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The cross streets of the cabin where I finished this book. That top one actually stands for State Highway 173 - though Shite and Hemlock sounds like a place where things happen. Not good things, but things.

The cross streets of the cabin where I finished this book. That top one actually stands for State Highway 173 – though Shite and Hemlock sounds like a more interesting place.

Twice a year, I go up to the mountains and hunker down in a cabin for a couple of days. I bundle Zoe into her carrier – yeah, she hates that part – and with luck, talk one of my writer friends into the car, and we all head to higher elevation. It’s not a huge percentage of my life. Six or seven days out the regulation three hundred sixty-five, at this point. (And no, I don’t get any extra time during leap years.) It takes budgeting during the rest of the year to make these trips possible. The sacrifices are worth it, however, to achieve the goal: to write. Sure, I write at home. I can’t get all my writing done in six or seven days. Sitting around in a rented cabin with no other point to the time but to write, however, helps me to focus. I can’t clean. The cabin comes already prepped, and part of the fee includes someone else doing all the laundry and mopping the floors after Zoe and I and whoever else I’ve dragged along leave. The day job and bills and grocery shopping and allergy shots and vet appointments and car maintenance and prescription refills and home repair and yard work and everything else that makes up my  middle class existence stay at home. It’s amazing what I can get done in what, all tolled, amounts to no more than a week.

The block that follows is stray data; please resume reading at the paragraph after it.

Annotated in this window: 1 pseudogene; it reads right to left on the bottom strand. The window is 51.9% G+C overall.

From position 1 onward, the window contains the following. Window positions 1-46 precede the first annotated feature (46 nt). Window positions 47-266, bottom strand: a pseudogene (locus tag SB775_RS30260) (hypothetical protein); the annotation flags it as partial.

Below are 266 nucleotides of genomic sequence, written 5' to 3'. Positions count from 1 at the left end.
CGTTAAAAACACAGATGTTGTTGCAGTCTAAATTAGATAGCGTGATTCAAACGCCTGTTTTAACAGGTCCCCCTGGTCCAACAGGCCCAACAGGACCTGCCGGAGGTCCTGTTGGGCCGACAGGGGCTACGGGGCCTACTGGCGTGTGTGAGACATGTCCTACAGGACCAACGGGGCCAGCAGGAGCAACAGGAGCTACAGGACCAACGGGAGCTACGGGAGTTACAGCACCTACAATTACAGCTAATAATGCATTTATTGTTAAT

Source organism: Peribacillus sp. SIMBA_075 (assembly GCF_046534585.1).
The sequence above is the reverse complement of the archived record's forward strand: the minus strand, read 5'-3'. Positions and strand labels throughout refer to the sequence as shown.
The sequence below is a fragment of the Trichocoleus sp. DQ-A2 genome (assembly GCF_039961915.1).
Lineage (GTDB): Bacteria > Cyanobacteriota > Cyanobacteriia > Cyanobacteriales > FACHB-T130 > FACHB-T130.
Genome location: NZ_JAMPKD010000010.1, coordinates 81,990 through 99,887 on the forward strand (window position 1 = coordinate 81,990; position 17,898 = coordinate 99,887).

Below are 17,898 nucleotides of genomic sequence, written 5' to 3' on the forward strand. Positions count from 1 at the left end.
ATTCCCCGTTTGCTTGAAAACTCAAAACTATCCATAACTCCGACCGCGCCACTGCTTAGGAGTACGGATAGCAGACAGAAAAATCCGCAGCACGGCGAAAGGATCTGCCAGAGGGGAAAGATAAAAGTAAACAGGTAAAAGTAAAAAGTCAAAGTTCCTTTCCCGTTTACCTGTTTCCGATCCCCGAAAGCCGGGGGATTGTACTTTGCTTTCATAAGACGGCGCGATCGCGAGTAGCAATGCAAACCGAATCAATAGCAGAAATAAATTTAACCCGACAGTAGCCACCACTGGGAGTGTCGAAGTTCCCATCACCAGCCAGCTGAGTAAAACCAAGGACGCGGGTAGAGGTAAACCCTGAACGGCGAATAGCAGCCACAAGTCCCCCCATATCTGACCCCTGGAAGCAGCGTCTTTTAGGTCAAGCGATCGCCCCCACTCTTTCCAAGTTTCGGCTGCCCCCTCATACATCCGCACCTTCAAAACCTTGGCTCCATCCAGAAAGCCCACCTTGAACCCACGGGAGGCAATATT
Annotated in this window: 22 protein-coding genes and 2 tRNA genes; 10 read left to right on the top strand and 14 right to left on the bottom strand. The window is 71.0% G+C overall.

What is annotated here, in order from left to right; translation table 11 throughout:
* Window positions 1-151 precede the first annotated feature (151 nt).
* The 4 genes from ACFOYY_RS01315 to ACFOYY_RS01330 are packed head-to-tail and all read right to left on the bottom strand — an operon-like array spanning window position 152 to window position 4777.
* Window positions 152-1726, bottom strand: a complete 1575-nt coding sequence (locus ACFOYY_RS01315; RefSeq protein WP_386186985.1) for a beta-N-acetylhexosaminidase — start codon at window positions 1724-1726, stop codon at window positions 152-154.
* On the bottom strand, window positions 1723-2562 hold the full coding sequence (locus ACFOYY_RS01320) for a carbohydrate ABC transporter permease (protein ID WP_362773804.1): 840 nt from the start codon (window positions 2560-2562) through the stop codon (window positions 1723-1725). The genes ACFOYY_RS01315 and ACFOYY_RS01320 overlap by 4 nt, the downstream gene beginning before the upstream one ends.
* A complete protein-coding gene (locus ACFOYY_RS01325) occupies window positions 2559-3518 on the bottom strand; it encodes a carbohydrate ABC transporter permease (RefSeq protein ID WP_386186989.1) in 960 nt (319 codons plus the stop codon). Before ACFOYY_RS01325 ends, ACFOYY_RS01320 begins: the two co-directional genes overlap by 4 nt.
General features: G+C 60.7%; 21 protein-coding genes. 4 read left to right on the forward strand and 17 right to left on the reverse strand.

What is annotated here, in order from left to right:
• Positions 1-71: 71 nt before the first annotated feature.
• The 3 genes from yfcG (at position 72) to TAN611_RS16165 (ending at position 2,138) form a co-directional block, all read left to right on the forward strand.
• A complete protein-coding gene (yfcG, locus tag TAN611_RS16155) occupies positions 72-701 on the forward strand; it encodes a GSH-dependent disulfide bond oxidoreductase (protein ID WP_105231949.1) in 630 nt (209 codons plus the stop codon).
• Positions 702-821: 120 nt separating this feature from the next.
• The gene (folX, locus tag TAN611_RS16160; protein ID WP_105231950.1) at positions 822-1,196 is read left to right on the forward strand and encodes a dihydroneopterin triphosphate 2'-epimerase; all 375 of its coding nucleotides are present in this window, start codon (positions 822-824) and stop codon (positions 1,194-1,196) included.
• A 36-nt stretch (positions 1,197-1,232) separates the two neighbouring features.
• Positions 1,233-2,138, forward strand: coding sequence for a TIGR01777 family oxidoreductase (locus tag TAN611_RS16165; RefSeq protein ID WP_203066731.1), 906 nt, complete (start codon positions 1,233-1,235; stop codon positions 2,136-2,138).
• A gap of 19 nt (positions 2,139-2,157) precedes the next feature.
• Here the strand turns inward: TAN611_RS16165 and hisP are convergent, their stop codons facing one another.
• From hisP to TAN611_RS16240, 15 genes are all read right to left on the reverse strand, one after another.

This time, I finished my fourth book.

Okay, that’s not strictly true. For a couple of reasons. My first “book” is only 45,000 words, and so properly falls under the classification novella. None of my books have gotten published, so they might still undergo big changes before going to press. The current work still needs editing, desperately. I changed my mind about the initial conflict about halfway through, so I have to rewrite that part of the novel and comb through the narrative to change all the subsequent references. I may have left a subplot unfinished. Oh, and I need to trim my word count by about 10,000 words. (Hey, I’m improving. My second novel needed almost 60,000 words chopped. Don’t ask.) But the basic structure of the book now exists.

Writing a book is a lot like building a house that way. The thing can look completely finished and still have months of work left inside. You’ve got to make sure there’s enough light and heat, and a little cover on the rough spots. You want to patch the holes so the structure doesn’t leave anyone cold. The size and shape of it might not change, but if you don’t make the inside of your little world a livable place, no one will ever buy it.